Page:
Maintaining Your Milk Supply
Once you bring that new baby home and that "real life" clock starts, you're going to have that crazy overwhelming experience of caring for your babe at home. If you're breastfeeding, that means you're taking care of your milk supply too!
Mamas are understandably more tired than they've ever been in their life once they bring that little love home from the hospital, and a lot of times eating and drinking and anything other than sleeping and feeding your little don't make the cut. But, mama's overall health is so so important when it comes to maintaining a health milk supply for babe.
So how do you do this when you're so tired that you can barely stand for long enough to microwave a bag of popcorn, let alone make sure you're getting enough to keep the girls full. In my mama experience, it's all about three things: water, food, and stress.
Breastfeeding mamas need to be drinking more water than anyone else in the world. I promise. In fact if you're anything like me, breastfeeding will make you SO THIRSTY you'll be dying for water before, during, and after nursing. It's recommended that mamas who are nursing drink around 12 8-ounce glasses of water per day, but don't worry about keeping count. Just keep a water bottle full and on hand at all times so that you never have an excuse not to drink some water.
This one is real simple, mama, but when you're sleep walking through that newborn stage, it can be the thing that gets forgotten. I recommend getting yourself a pack of plastic water bottles before you deliver, and keeping those babies in the fridge, because I can promise you mama, having those in there ready to grab whenever will mean you're drinking more water. Now is not the time to worry about your carbon footprint.
Most hospitals give you an awesome jug with a straw that you can use to refill with ice water, and seriously, I love both the ones I've gotten after delivering my babes. I use them all the time, and they helped me drink so much more water. There are also around a million different options for water bottles that will keep your water ice cold all day long and you won't have to be chugging room temp agua. Ew. No one has time for that.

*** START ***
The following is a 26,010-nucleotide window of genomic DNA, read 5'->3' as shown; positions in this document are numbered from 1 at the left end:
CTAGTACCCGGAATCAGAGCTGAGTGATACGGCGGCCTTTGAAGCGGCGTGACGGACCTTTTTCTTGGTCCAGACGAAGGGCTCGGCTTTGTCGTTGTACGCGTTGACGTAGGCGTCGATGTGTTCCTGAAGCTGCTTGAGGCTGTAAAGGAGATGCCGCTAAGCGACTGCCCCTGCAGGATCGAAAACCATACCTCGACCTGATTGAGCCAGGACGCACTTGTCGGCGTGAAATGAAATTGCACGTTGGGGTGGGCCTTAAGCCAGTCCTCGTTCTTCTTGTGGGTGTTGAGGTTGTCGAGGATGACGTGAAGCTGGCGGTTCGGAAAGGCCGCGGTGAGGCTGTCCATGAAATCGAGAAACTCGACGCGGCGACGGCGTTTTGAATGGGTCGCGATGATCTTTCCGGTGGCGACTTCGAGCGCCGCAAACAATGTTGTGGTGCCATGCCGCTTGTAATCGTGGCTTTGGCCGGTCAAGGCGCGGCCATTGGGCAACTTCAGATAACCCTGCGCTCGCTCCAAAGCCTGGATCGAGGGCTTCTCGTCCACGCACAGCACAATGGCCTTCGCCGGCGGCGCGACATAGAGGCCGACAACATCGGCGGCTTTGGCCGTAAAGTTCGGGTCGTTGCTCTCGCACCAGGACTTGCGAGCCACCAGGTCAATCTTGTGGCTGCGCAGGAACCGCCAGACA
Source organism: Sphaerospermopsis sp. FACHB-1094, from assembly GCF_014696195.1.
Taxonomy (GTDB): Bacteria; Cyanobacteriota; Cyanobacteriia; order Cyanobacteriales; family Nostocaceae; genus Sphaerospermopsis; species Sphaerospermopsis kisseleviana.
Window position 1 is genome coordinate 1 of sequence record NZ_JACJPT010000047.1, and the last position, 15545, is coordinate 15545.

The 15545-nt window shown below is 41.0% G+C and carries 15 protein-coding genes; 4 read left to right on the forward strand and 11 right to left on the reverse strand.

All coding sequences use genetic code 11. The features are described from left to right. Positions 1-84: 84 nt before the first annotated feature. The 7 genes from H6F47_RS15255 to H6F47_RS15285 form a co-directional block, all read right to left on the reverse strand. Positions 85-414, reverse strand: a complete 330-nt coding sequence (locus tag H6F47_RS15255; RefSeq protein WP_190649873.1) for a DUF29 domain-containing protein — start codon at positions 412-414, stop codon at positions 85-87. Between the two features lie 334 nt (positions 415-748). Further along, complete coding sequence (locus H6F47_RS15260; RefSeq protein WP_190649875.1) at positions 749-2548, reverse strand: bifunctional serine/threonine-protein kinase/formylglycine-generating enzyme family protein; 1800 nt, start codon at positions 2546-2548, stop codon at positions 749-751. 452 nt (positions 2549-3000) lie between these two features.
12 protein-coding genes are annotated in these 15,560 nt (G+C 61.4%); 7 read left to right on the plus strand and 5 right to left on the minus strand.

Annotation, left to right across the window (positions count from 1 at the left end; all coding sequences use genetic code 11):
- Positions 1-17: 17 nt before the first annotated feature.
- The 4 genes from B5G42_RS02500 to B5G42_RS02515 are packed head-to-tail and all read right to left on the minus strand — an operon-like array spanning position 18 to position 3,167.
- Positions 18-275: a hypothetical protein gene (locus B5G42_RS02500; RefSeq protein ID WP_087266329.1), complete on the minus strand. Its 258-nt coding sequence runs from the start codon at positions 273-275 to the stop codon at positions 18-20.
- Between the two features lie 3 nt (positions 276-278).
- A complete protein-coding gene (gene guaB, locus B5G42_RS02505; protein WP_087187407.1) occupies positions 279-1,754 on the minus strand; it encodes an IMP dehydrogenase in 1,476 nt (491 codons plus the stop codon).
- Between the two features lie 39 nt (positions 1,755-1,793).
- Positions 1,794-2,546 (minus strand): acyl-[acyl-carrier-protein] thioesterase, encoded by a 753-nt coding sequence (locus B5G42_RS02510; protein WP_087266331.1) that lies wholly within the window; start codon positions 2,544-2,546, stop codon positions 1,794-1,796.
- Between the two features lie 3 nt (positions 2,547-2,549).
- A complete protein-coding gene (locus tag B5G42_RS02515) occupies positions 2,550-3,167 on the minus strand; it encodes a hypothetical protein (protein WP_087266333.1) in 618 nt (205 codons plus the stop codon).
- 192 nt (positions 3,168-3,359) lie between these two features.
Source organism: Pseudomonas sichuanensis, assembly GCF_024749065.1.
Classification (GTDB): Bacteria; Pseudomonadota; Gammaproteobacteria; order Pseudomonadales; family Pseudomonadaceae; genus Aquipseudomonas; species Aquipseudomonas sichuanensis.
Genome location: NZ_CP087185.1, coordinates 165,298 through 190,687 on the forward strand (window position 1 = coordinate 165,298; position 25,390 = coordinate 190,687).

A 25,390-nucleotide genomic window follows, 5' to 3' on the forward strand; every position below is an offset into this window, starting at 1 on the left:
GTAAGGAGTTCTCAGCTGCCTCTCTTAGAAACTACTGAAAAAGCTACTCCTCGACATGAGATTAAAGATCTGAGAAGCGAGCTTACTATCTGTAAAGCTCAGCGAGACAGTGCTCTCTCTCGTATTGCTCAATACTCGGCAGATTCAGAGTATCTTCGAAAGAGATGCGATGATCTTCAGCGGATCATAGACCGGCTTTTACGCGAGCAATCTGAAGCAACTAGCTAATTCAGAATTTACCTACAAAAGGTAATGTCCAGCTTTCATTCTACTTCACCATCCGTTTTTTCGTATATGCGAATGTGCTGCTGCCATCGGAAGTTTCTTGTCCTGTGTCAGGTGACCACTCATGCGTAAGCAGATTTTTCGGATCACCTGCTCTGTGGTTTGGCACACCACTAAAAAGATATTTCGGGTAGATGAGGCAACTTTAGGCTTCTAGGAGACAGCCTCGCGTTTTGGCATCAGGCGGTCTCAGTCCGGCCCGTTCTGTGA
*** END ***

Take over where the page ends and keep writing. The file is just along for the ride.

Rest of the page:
Okay, I know that after you have your baby and you take a look at your tummy and the baby that used to live there, you think how do I make sure that I can get rid of this as soon as possible? First of all, no. Second of all, don't worry about that. Not now, not ever. But since we're on the subject, if you're nursing, you need to understand that your body needs food to fuel your milk supply. There is no way around it.
I always tell mamas not to restrict their calories in any way while they're breastfeeding if they want to maintain their supply, because so many mamas' milk is affected by a change in diet or a decrease in calories. If you want to maintain your supply for any length of time, then eating is important. But if you are worried about getting some of that baby weight off and feeling better in your bod, then the good news is the types of food that will help you maintain your supply are also the foods that are good for your bod!
Here's a short list of things that I ate every day that made a noticeable difference in my supply, and helped to make it last as long as I wanted it to (around 9-10 months for both my babes):
- Juice (cranberry, orange, pomegranate)
- Lean protein
- Green veggies
Keep these things on hand in your fridge and pantry, and be able to grab quick snacks and meals when you have a couple minutes in between feeding your babe, changing your babe, rocking your babe to sleep, bathing your babe, taking your babe to the doctor... you get my point, mama! If you find the need to supplement your diet with something that will really get your milk going, I used fenugreek tablets. Let me tell you what, they will increase your production! The only side effect I had was that I smelled like maple syrup while taking them... but, I will smell like an IHOP any day if it means I'm producing!
This one is so hard for new mamas, and it's also a difficult one to explain. All I can say is you'll know it when you go through it. The thing that a lot of mamas are told is that breastfeeding is hard. But until you're doing it, you don't realize how hard it actually is. Babies have a hard time latching, some mamas have inverted nipples, some babies need to be held in certain positions to even want to eat, some mamas have to use shields, and it hurts. It hurts and it's uncomfortable, and it takes a lot of work between you and your baby to make it work well.
With all of that being said, the beginning of a breastfeeding journey is often very, very stressful for mamas. It's almost the only thing you're thinking about is how to get your baby to eat better, how to do things a little differently to make it hurt less, if your baby has enough wet/dirty diapers and how that is related to how much they're eating... I mean, it's crazy. And it's stressful.
And one thing that I have learned is that the more you stress, the more your milk disappears. I mean, the times I noticed the biggest decrease in my supply were when I was stressed out (normally while traveling) that I just wasn't able to produce.
I recommend that mamas do their best to not be so hard on themselves, and if all else fails, pump, pump, pump in between feeding your babe. That way if you're not able to get the best latch or you don't have the time or the cover or the space to nurse you, then can feed them a bottle, and you don't have to be constantly worried about how your baby is going to eat. Finding little ways to take the stress off will help you to maintain your milk instead of drying up due to overthinking and over-stressing.